|This article needs additional citations for verification. (February 2009) (Learn how and when to remove this template message)|
For example, processivity is the average number of nucleotides added by a polymerase enzyme, such as DNA polymerase, per association event with the template strand. DNA polymerases associated with DNA replication tend to be highly processive, while those associated with DNA repair tend to have low processivity. Because the binding of the polymerase to the template is the rate-limiting step in DNA synthesis, the overall rate of DNA replication during S phase of the cell cycle is dependent on the processivity of the DNA polymerases performing the replication. DNA clamp proteins are integral components of the DNA replication machinery and serve to increase the processivity of their associated polymerases. Some polymerases add over 50,000 nucleotides to a growing DNA strand before dissociating from the template strand, giving a replication rate of up to 1,000 nucleotides per second.
DNA binding interactions
Polymerases interact with the phosphate backbone and the minor groove of the DNA, so their interactions do not depend on the specific nucleotide sequence. The binding is largely mediated by electrostatic interactions between the DNA and the "thumb" and "palm" domains of the metaphorically hand-shaped DNA polymerase molecule. When the polymerase advances along the DNA sequence after adding a nucleotide, the interactions with the minor groove dissociate but those with the phosphate backbone remain more stable, allowing rapid re-binding to the minor groove at the next nucleotide.
Interactions with the DNA are also facilitated by DNA clamp proteins, which are multimeric proteins that completely encircle the DNA, with which they associate at replication forks. Their central pore is sufficiently large to admit the DNA strands and some surrounding water molecules, which allows the clamp to slide along the DNA without dissociating from it and without loosening the protein-protein interactions that maintain the toroid shape. When associated with a DNA clamp, DNA polymerase is dramatically more processive; without the clamp most polymerases have a processivity of only about 100 nucleotides. The interactions between the polymerase and the clamp are more persistent than those between the polymerase and the DNA. Thus, when the polymerase dissociates from the DNA, it is still bound to the clamp and can rapidly reassociate with the DNA. An example of such a DNA clamp is PCNA (proliferating cell nuclear antigen) found in S. cervesiae.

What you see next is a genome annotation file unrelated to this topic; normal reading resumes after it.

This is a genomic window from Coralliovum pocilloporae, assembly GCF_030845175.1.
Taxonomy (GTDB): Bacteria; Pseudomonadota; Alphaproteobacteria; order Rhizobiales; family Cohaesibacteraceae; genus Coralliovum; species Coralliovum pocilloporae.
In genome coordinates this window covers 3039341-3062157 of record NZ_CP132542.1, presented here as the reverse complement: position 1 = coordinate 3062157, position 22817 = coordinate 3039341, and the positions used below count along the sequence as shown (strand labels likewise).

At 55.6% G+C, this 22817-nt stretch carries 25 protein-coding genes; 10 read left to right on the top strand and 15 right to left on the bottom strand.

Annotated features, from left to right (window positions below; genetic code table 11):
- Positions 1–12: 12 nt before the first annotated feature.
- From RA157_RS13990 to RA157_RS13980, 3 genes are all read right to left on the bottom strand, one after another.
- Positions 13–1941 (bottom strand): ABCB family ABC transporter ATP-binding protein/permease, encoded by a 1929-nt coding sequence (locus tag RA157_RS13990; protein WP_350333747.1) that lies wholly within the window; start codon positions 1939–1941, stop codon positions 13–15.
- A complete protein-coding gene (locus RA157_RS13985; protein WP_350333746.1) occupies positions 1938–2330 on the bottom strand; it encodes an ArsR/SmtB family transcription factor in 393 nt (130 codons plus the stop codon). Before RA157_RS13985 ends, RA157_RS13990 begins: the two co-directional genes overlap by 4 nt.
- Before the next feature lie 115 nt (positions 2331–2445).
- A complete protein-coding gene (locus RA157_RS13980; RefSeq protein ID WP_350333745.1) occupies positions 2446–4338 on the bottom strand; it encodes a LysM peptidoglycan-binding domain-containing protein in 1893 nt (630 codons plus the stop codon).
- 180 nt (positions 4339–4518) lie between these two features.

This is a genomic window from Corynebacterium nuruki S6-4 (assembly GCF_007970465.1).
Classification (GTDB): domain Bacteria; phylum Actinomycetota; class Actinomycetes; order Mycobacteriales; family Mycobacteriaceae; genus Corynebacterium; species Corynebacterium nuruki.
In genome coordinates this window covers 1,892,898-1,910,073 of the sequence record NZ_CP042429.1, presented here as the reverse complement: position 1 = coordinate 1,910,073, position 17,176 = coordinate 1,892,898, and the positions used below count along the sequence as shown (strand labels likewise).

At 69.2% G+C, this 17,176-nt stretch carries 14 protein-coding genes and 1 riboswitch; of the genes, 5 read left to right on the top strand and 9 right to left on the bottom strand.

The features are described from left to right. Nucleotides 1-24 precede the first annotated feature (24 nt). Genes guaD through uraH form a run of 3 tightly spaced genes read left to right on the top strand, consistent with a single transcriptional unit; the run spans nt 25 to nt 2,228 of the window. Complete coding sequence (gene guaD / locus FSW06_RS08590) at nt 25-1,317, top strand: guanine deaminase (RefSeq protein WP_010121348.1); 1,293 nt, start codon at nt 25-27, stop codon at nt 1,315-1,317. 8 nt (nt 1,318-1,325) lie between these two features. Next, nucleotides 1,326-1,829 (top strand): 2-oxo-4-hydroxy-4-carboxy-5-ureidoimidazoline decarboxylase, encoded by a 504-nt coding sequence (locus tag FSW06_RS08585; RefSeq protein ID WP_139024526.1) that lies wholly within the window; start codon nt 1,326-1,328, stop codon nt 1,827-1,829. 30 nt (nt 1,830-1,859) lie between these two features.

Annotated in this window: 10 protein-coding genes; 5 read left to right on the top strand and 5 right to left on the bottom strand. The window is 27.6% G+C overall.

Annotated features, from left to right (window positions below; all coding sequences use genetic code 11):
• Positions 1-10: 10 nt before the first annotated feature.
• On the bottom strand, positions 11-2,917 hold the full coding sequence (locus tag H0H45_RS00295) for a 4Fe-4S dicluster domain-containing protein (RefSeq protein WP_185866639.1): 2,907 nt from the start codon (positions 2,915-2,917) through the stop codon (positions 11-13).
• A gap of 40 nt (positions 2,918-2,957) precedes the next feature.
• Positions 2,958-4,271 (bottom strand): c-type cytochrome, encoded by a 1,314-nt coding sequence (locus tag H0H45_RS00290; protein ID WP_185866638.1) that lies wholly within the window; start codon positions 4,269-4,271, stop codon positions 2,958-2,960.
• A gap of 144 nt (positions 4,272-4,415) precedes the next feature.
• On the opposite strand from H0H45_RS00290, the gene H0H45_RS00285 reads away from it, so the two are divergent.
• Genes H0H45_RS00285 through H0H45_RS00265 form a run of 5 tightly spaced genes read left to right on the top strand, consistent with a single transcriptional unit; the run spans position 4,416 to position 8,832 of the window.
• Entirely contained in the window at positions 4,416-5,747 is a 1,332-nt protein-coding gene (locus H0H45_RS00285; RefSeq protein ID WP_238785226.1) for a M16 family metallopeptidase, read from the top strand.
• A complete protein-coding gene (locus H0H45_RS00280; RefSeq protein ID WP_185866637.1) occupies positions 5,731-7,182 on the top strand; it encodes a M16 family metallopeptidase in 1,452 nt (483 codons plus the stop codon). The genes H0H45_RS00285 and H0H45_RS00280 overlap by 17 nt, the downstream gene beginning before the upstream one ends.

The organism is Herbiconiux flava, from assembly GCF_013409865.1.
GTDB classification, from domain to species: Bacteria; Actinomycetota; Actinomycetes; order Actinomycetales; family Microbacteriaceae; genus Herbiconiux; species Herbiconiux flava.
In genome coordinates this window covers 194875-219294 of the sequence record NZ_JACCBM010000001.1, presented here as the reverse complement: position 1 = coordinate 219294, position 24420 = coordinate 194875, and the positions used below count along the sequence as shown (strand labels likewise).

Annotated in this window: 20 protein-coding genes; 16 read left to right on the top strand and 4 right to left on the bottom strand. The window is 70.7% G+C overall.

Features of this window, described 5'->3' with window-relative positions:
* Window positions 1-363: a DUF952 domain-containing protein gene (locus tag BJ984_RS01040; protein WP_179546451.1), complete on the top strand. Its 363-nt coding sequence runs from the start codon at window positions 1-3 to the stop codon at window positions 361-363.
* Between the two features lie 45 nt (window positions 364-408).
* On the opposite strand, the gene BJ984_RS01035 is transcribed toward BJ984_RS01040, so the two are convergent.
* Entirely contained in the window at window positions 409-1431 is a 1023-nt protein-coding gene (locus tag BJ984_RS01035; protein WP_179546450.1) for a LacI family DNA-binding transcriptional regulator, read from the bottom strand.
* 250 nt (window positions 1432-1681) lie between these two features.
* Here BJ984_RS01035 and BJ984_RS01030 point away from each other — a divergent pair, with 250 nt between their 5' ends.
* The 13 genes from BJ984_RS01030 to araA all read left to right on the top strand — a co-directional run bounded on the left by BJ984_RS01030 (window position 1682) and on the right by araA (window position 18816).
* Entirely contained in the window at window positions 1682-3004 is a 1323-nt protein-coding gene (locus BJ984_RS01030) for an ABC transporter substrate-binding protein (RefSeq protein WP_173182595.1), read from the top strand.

Multiple DNA polymerases have specialized roles in the DNA replication process. In E. coli, which replicates its entire genome from a single replication fork, the polymerase DNA Pol III is the enzyme primarily responsible for DNA replication and forms a replication complex with extremely high processivity. The related DNA Pol I has exonuclease activity and serves to degrade the RNA primers used to initiate DNA synthesis. Pol I then synthesizes the short DNA fragments that were formerly hybridized to the RNA fragment. Thus Pol I is much less processive than Pol III because its primary function in DNA replication is to create many short DNA regions rather than a few very long regions.
In eukaryotes, which have a much higher diversity of DNA polymerases, the low-processivity initiating enzyme is called Pol α, and the high-processivity extension enzymes are Pol δ and Pol ε. Both prokaryotes and eukaryotes must "trade" bound polymerases to make the transition from initiation to elongation. This process is called polymerase switching.
- Stryer, L.; Berg, J. M.; Tymoczko, J. L. (2002), Biochemistry (5th ed.), New York: W. H. Freeman, ISBN 0716746840. 27.4.4
- Wyman, Claire; Botchan, Michael (April 1995). "DNA Replication: A familiar ring to DNA polymerase processivity". Current Biology 5 (4): 334–337. doi:10.1016/S0960-9822(95)00065-0. PMID 7627541. Retrieved 23 November 2014.
- Morales, Juan C; Kool, Eric T (1999). "Minor Groove Interactions between Polymerase and DNA: More Essential to Replication than Watson-Crick Hydrogen Bonds?". J Am Chem Soc 121 (10): 2323–2324. doi:10.1021/ja983502+. PMID 20852718. Retrieved 23 November 2014.
- Tsurimoto, Toshiki; Stillman, Bruce (1991). "Replication Factors Required for SV40 DNA Replication in Vitro". J Biol Chem 266 (3): 1961–1968. PMID 1671046. Retrieved 23 November 2014.
- Maga, Giovanni; Stucki, Manuel; Spadari, Silvio; Hübscher, Ulrich (January 2000). "DNA polymerase switching: I. Replication factor C displaces DNA polymerase α prior to PCNA loading". Journal of Molecular Biology 295 (4): 791–801. doi:10.1006/jmbi.1999.3394. PMID 10656791. Retrieved 23 November 2014.
- Watson JD, Baker TA, Bell SP, Gann A, Levine M, Losick R. (2004). Molecular Biology of the Gene 5th ed. Benjamin Cummings: Cold Spring Harbor Laboratory Press.
- http://opbs.okstate.edu/~melcher/MG/MGW4/MG424.html[dead link]
- Bedford, E; Tabor, S; Richardson, C. C. (1997). "The thioredoxin binding domain of bacteriophage T7 DNA polymerase confers processivity on Escherichia coli DNA polymerase I". Proceedings of the National Academy of Sciences of the United States of America 94 (2): 479–484. doi:10.1073/pnas.94.2.479. PMC 19538. PMID 9012809.
- Tabor, S; Richardson, C. C. (1987). "DNA sequence analysis with a modified bacteriophage T7 DNA polymerase". Proceedings of the National Academy of Sciences of the United States of America 84 (14): 4767–4771. doi:10.1073/pnas.84.14.4767. PMC 305186. PMID 3474623.